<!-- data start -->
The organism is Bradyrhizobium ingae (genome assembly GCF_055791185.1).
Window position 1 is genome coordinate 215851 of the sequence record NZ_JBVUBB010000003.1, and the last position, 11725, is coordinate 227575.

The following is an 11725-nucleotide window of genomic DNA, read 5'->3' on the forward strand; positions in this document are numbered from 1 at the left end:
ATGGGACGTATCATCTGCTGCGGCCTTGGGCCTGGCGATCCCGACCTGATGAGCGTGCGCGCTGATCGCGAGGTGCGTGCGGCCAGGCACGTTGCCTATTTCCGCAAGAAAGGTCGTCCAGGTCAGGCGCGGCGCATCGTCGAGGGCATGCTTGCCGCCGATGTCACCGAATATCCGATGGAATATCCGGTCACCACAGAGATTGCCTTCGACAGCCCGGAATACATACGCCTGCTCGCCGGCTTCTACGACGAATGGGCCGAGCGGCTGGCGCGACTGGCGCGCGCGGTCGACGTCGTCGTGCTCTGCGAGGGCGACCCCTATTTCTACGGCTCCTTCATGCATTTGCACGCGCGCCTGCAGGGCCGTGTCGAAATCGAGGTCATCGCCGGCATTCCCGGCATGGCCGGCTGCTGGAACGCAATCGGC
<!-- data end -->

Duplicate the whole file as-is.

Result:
The organism is Bradyrhizobium ingae (genome assembly GCF_055791185.1).
Window position 1 is genome coordinate 215851 of the sequence record NZ_JBVUBB010000003.1, and the last position, 11725, is coordinate 227575.

The following is an 11725-nucleotide window of genomic DNA, read 5'->3' on the forward strand; positions in this document are numbered from 1 at the left end:
ATGGGACGTATCATCTGCTGCGGCCTTGGGCCTGGCGATCCCGACCTGATGAGCGTGCGCGCTGATCGCGAGGTGCGTGCGGCCAGGCACGTTGCCTATTTCCGCAAGAAAGGTCGTCCAGGTCAGGCGCGGCGCATCGTCGAGGGCATGCTTGCCGCCGATGTCACCGAATATCCGATGGAATATCCGGTCACCACAGAGATTGCCTTCGACAGCCCGGAATACATACGCCTGCTCGCCGGCTTCTACGACGAATGGGCCGAGCGGCTGGCGCGACTGGCGCGCGCGGTCGACGTCGTCGTGCTCTGCGAGGGCGACCCCTATTTCTACGGCTCCTTCATGCATTTGCACGCGCGCCTGCAGGGCCGTGTCGAAATCGAGGTCATCGCCGGCATTCCCGGCATGGCCGGCTGCTGGAACGCAATCGGC